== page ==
Simplicity Has Its Place – Any Place


When it comes to designing a workout plan with the plethora of workouts that are possible, it can be a little overwhelming. Seeing the endless stream of influencers promoting new workout trends and supplements, and/or subscription models at Peloton or Body on demand, the thought of picking any one workout can be daunting. Even as a personal trainer, I run into “analysis paralysis” when it comes to changing up my repertoire of workout programs. Well, I am here to tell you that sometimes simplicity rules.

All fitness programs should incorporate elements of push, pull, and leg exercises. You should also consider some element of cardio, which means getting out and raising your heart rate.


Simply put, a push is any exercise or weightlifting movement that pushes your body away from resistance or weights away from your body. Think pushups and bench-presses. Using bodyweight movements (e.g., old-school calisthenics) takes simplicity to its root level. When I’m on the go, I like using pushups as a staple in my exercise regime. Hardly any space is required, and you can use variations to increase resistance. Examples of variations are diamond pushups, elevated (feet on a chair) or plyo pushups. Using your own bodyweight doesn’t mean you can’t get a good muscle pump by doing multiple sets.


Think pull-ups or chin-ups. Any pulling exercise is one that brings the weight toward you or takes your body weight to the resistance (bar). Again, you can make use of limited space without much equipment. In a pinch, I have even been known to use a tree for pullups. Back exercises such as lat-pulldowns or bent-over rows or even lawn mower pulls. You can even use chin-ups to work your biceps. When it comes to bodyweight exercises, you are only limited by your imagination.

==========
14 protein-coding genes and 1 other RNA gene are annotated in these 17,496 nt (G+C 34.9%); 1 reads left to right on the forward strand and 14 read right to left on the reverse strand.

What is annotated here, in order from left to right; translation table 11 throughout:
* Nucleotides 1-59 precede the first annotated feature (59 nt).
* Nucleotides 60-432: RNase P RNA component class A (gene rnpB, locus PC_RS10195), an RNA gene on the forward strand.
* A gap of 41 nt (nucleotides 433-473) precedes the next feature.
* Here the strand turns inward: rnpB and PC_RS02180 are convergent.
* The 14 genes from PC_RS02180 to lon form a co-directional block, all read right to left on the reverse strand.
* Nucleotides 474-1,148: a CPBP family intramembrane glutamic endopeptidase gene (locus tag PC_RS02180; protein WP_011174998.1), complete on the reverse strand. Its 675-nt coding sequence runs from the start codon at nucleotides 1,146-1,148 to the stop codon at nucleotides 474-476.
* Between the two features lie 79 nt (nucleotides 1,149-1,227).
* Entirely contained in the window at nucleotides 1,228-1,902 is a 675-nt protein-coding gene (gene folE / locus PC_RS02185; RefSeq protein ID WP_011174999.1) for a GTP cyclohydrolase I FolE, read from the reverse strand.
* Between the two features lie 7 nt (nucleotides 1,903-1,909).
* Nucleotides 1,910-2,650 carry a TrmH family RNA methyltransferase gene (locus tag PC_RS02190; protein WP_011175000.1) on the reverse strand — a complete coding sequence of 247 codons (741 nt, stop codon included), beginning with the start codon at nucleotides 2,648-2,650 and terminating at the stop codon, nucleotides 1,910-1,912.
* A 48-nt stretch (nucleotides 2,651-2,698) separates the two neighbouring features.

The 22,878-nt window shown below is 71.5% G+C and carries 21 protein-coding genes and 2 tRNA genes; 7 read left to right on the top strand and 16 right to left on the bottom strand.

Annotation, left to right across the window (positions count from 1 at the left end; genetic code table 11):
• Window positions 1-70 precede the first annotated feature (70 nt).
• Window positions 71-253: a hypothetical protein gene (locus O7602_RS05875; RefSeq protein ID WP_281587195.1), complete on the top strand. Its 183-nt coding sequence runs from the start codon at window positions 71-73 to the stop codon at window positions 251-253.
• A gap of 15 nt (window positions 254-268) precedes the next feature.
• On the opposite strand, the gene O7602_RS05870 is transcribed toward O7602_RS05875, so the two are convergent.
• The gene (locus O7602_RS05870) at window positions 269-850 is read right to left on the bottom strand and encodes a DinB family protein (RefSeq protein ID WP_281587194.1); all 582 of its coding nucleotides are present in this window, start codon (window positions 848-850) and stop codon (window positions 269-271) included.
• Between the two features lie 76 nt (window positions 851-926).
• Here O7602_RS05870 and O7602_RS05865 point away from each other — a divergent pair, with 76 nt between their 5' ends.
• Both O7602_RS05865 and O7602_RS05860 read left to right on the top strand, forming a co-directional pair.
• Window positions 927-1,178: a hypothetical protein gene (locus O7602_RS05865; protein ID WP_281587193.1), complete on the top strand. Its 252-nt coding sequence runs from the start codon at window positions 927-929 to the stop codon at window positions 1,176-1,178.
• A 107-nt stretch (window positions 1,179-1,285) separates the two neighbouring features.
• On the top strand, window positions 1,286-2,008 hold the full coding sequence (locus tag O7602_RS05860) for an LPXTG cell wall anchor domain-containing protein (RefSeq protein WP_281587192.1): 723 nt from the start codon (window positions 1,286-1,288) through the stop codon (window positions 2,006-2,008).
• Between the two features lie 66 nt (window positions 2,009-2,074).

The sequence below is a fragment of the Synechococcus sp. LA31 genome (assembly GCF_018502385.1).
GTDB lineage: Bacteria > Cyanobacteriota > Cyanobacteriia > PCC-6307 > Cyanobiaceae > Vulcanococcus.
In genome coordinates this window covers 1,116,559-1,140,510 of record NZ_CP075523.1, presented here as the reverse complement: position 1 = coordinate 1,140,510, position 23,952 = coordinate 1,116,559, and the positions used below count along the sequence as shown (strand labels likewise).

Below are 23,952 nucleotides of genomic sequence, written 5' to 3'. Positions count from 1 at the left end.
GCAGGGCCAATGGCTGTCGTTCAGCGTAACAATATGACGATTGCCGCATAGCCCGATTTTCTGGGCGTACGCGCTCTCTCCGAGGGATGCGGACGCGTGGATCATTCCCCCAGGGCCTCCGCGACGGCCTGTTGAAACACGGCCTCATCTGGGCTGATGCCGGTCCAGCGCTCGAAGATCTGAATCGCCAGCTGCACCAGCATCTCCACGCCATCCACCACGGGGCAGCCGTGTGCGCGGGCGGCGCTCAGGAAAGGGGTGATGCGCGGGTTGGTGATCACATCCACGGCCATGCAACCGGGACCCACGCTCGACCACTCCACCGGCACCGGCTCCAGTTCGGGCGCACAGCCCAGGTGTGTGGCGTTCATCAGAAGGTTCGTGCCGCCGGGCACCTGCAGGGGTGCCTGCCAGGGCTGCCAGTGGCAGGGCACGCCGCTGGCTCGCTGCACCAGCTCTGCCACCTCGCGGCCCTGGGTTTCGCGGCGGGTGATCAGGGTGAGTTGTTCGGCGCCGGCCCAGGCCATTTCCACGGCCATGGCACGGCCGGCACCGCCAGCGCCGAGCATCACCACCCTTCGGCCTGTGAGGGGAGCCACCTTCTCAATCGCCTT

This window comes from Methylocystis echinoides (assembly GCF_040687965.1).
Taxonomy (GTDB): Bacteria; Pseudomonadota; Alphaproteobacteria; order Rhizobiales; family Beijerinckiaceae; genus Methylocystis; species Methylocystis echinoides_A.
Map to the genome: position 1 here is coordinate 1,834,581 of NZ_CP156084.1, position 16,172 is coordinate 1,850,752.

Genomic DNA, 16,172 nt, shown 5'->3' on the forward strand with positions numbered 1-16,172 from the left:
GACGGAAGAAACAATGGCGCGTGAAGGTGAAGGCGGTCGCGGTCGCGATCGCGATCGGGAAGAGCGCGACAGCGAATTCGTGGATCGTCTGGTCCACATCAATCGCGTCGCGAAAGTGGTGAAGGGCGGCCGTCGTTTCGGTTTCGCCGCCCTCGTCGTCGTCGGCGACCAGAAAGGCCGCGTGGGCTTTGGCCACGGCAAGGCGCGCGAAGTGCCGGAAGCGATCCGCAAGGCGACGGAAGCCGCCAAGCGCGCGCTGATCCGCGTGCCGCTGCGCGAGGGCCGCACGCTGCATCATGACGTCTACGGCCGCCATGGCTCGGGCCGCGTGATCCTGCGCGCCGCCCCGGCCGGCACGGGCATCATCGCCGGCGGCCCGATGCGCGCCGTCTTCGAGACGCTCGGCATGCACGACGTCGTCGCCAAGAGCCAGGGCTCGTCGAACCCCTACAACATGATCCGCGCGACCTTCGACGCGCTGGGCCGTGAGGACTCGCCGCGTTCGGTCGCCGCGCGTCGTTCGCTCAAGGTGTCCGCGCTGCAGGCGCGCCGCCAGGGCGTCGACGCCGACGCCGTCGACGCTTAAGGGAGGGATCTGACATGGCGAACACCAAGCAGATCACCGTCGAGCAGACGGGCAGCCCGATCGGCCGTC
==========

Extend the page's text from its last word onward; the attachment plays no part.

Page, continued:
While we like to think that as we move, we work our legs, you need to exert a little more effort to really work the muscles. Think of bodyweight movements such as no-weight squats, lunges, step ups or even plyo-box jumps. If you have access to equipment, then consider weighted squats, Bulgarian squats, leg presses or leg curls. When I am traveling for work, I have been known to opt for a stair workout. I use the stairs at the hotel to walk up and down, do one-leg hops up multiple floors, two-leg hops, and even run up the stairs to the highest floor possible. Just be aware that if you are doing a stair workout, don’t impede hotel traffic!

Sometimes keeping it simple is the answer. You don’t need much in terms of equipment, you just need the time and a little imagination. When all else fails, get out and just walk for an hour Go beyond what you do for your normal job or daily events. (No, walking the concourses doesn’t count!)

As always, you can seek additional guidance from health professionals, wellness coaches and trainers. Come back each month for more areas to examine. You can always reach me through email for ideas on how to create a goal, for example. And I welcome your ideas for future columns.


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